^Purnick, Joyce. "Joan Hackett, 49, The Actress; Won 1982 Oscar Nomination", The New York Times, October 10, 1983. Accessed September 20, 2018. "Joan Hackett, daughter of an Italian mother and an Irish-American father, was born March 1, 1934, in East Harlem. The Hacketts soon moved to Elmhurst, Queens, and that was home when the future actress with the high cheekbones and aristocratic nose dropped out of her senior year in high school to work as a model."
^Rampersad, Arnold (1986) The Life and Times of Langston Hughes Volume 2: I Dream a World. New York: Oxford University Press. ISBN978-0-19-514643-1
^Poggio, Marco; and Lestch, Corinne. "E. 111th St. at Lexington Ave. renamed 'Young Lords Way' for Puerto Rican social justice group", New York Daily News. July 26, 2014. Accessed February 2, 2017. "The Young Lords now have a permanent home in East Harlem. The intersection of E. 111th St. and Lexington Ave. in front of the First Spanish United Methodist Church was changed Saturday to Young Lords Way, for the group of Puerto Rican youth that have fought for social justice issues since its inception in 1967. ... About 100 people, including Rep. Nydia Velasquez (D-N.Y.) and City Council Speaker Melissa Mark-Viverito, attended the renaming ceremony honoring Young Lords members like Daily News columnist Juan Gonzalez and founder Jose 'Cha-Cha' Jimenez, who turned his Chicago street gang into a group to raise political awareness among Puerto Ricans."
^Katan, Roger. "Participative Mindscapes", Arts, March 1, 2006. Accessed October 18, 2017. "At a time of great social upheaval, I decided to teach and spend more time providing free technical advice to the East Harlem community."
^Kim, Serena. "Drama King", Vibe, June 2003. Accessed June 13, 2019. "His mother Sheila, then 23, and father, Eric Grayson, an R&B DJ in Manhattan, decided to entrust him to his grandparents in Harlem's East River Houses."
^Beale, Lewis. "Burt Lancaster, a Hollywood star, dies at 80 after heart attack in 1994", New York Daily News, October 22, 1994. Accessed February 2, 2017. " But even as a star, he never forgot where he came from, donating money to East Harlem charities. He was also a steadfast believer in liberal causes and once served as president of the American Civil Liberties Union. Born Burton Stephen Lancaster on Nov. 2, 1913, at Third Ave. and 106th St., the actor was the son of an East Harlem postal clerk."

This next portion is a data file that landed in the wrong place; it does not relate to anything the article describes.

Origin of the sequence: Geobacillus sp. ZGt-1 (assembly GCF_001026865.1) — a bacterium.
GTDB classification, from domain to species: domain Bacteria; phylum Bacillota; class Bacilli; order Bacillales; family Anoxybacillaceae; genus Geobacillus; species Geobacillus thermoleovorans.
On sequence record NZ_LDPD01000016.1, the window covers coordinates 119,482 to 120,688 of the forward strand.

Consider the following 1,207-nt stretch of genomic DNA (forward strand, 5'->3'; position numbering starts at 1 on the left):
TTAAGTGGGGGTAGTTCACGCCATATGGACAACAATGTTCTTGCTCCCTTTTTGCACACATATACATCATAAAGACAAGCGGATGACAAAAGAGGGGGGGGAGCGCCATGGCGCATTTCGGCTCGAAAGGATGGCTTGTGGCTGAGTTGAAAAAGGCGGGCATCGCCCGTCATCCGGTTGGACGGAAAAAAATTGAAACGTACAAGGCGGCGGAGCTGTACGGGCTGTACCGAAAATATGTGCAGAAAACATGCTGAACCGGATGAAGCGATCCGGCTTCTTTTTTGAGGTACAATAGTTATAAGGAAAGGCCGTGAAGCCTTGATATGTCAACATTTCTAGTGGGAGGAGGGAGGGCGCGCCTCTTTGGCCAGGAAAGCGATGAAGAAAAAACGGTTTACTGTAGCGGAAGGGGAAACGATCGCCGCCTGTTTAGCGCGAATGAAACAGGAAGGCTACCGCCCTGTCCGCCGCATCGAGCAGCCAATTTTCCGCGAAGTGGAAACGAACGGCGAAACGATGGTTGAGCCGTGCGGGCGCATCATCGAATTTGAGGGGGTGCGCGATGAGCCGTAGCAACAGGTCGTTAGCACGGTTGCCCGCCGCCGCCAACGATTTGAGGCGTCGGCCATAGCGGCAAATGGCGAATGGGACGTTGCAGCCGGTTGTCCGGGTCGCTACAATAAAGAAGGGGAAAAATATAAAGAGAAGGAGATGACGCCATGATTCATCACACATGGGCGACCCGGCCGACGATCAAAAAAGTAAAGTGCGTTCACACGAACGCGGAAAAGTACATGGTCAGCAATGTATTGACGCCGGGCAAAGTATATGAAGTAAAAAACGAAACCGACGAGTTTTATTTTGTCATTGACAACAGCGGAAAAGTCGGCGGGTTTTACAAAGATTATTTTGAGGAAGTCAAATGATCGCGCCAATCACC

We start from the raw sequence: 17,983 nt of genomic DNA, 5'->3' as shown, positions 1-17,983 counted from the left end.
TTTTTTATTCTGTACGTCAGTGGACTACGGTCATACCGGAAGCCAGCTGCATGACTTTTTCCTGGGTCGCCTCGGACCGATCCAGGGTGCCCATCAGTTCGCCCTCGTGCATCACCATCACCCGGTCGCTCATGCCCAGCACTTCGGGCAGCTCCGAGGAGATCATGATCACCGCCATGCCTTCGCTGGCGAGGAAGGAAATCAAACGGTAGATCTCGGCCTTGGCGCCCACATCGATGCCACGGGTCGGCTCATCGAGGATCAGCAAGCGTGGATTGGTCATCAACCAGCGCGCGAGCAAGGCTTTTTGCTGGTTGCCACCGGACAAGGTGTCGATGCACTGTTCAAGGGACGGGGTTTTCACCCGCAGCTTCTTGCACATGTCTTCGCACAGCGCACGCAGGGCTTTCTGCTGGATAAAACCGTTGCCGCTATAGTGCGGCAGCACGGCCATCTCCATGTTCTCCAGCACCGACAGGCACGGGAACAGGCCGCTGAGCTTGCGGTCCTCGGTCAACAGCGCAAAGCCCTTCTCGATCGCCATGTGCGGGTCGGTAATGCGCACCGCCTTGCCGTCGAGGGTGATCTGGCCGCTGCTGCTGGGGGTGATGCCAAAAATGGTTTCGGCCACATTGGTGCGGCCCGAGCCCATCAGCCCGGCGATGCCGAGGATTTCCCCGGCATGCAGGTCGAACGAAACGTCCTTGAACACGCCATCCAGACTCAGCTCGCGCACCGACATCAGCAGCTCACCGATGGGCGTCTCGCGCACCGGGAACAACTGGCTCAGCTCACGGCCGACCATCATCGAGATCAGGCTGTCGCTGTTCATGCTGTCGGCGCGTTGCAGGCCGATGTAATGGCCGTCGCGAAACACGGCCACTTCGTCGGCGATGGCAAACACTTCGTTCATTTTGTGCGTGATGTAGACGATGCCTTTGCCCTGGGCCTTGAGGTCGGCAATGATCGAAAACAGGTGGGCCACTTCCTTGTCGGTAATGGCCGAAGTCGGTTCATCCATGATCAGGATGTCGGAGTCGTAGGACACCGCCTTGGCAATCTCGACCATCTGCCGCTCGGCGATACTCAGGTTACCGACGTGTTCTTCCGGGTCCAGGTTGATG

^"Guide to the Lillian López Papers 1928-2005", Centro de Estudios Puertorriqueños at Hunter College. Accessed February 27, 2017. "Born in Salinas, Puerto Rico in 1925, Lillian López spent her early childhood in Ponce. In 1935, she left Ponce with her widowed mother and a younger sister for New York City. There they were reunited with an older sister, Evelina, who had arrived two years earlier. Joining a growing number of Puerto Rican migrants in New York City, they settled in El Barrio (Spanish Harlem)."
^ex, Kris. "Bad Fellas", Vibe, October 2002. Accessed October 18, 2017. "Alpo, who came from East Harlem, began his life in crime sticking up Dominican drug dealers."
^Johnson, Carolyn D. Harlem Travel Guide, p. 156. Welcome to Harlem, 2010. ISBN9781449915889. Accessed February 27, 2017. "Also, the contemporary artist Soraida Martinez, the painter and creator of 'Verdadism', was born in Spanish Harlem."
^Gipson, L. Michael. "The Gosepl According to Monifah", Swerv magazine, September-October 2016. Accessed February 2, 2017. "Born and bred in East Harlem, the big-voice girl with the West African name has been in the spotlight since she was in pigtails and Mary Janes, starring in off-Broadway shows and national commercials for such major brands as Hi-C as a child."
^Siegal, Nina. "The New York Legacy of Tito Puente", The New York Times, June 6, 2000. Accessed February 27, 2017. "He was born at Harlem Hospital, and his family moved frequently, but as a boy in the 1930s he lived at 53 East 110th Street, between Madison and Park Avenues in Spanish Harlem."
^Quiñonez, Ernesto. Bodega Dreams, Random House. Accessed February 27, 2017. "Q: So, how much of your novel is autobiographical? A: The first chapter, which explores the school years and early friendships of Chino growing up on the streets in Spanish Harlem, is very autobiographical.... Growing up in Spanish Harlem, you learn that in order to not take a beating everyday, you have to fight sometimes."
^Slotnik, Daniel E. "Ray Santos, a Pillar of Latin Jazz, Is Dead at 90", The New York Times, October 23, 2019. Accessed October 23, 2019. "Raymond Santos was born in Manhattan on Dec. 28, 1928.... He grew up, first in East Harlem and later the Bronx, immersed in Puerto Rican music and in big-band jazz, particularly as played by Benny Goodman, Glenn Miller and Count Basie."
^Piri Thomas papers 1957-1980, New York Public Library. Accessed February 27, 2017. "Author, poet and playwright, Piri Thomas is best known for his autobiography, Down These Mean Streets (1967) which deals with his early years growing up in East Harlem, the challenges of his Afro-Puerto Rican/Cuban heritage, and his involvement with drugs and gangs."